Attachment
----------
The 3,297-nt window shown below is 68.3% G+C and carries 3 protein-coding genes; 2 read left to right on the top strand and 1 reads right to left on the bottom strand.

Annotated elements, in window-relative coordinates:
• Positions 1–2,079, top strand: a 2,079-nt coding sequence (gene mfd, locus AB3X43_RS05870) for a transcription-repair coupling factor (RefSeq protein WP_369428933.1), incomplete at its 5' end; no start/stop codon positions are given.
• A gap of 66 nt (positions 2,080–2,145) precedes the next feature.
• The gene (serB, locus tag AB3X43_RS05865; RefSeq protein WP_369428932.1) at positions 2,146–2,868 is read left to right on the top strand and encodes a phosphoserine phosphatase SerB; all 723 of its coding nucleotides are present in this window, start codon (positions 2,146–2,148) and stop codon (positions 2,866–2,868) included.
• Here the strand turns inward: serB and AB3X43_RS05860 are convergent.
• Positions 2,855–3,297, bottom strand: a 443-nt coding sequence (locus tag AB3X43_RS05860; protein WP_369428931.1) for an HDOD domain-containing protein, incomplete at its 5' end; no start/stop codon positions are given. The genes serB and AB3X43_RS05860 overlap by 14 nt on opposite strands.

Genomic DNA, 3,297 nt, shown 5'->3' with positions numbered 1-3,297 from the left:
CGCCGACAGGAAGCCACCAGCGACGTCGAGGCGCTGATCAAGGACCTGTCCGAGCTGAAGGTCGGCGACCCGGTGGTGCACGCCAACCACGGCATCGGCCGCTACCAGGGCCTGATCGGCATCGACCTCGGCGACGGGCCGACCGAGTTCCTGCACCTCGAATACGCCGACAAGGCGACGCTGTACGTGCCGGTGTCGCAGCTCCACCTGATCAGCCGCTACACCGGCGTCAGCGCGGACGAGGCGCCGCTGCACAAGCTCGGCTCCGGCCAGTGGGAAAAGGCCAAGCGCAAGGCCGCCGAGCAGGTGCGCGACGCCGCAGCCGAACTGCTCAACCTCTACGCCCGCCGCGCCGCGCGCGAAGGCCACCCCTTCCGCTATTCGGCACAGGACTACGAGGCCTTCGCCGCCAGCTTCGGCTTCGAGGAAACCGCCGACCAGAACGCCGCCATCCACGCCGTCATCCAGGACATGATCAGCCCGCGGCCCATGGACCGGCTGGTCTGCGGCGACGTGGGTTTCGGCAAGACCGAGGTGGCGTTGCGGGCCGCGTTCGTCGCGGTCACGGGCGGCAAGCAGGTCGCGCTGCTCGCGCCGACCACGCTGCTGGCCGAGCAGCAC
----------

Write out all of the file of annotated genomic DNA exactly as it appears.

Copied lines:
The 3,297-nt window shown below is 68.3% G+C and carries 3 protein-coding genes; 2 read left to right on the top strand and 1 reads right to left on the bottom strand.

Annotated elements, in window-relative coordinates:
• Positions 1–2,079, top strand: a 2,079-nt coding sequence (gene mfd, locus AB3X43_RS05870) for a transcription-repair coupling factor (RefSeq protein WP_369428933.1), incomplete at its 5' end; no start/stop codon positions are given.
• A gap of 66 nt (positions 2,080–2,145) precedes the next feature.
• The gene (serB, locus tag AB3X43_RS05865; RefSeq protein WP_369428932.1) at positions 2,146–2,868 is read left to right on the top strand and encodes a phosphoserine phosphatase SerB; all 723 of its coding nucleotides are present in this window, start codon (positions 2,146–2,148) and stop codon (positions 2,866–2,868) included.
• Here the strand turns inward: serB and AB3X43_RS05860 are convergent.
• Positions 2,855–3,297, bottom strand: a 443-nt coding sequence (locus tag AB3X43_RS05860; protein WP_369428931.1) for an HDOD domain-containing protein, incomplete at its 5' end; no start/stop codon positions are given. The genes serB and AB3X43_RS05860 overlap by 14 nt on opposite strands.

Genomic DNA, 3,297 nt, shown 5'->3' with positions numbered 1-3,297 from the left:
CGCCGACAGGAAGCCACCAGCGACGTCGAGGCGCTGATCAAGGACCTGTCCGAGCTGAAGGTCGGCGACCCGGTGGTGCACGCCAACCACGGCATCGGCCGCTACCAGGGCCTGATCGGCATCGACCTCGGCGACGGGCCGACCGAGTTCCTGCACCTCGAATACGCCGACAAGGCGACGCTGTACGTGCCGGTGTCGCAGCTCCACCTGATCAGCCGCTACACCGGCGTCAGCGCGGACGAGGCGCCGCTGCACAAGCTCGGCTCCGGCCAGTGGGAAAAGGCCAAGCGCAAGGCCGCCGAGCAGGTGCGCGACGCCGCAGCCGAACTGCTCAACCTCTACGCCCGCCGCGCCGCGCGCGAAGGCCACCCCTTCCGCTATTCGGCACAGGACTACGAGGCCTTCGCCGCCAGCTTCGGCTTCGAGGAAACCGCCGACCAGAACGCCGCCATCCACGCCGTCATCCAGGACATGATCAGCCCGCGGCCCATGGACCGGCTGGTCTGCGGCGACGTGGGTTTCGGCAAGACCGAGGTGGCGTTGCGGGCCGCGTTCGTCGCGGTCACGGGCGGCAAGCAGGTCGCGCTGCTCGCGCCGACCACGCTGCTGGCCGAGCAGCAC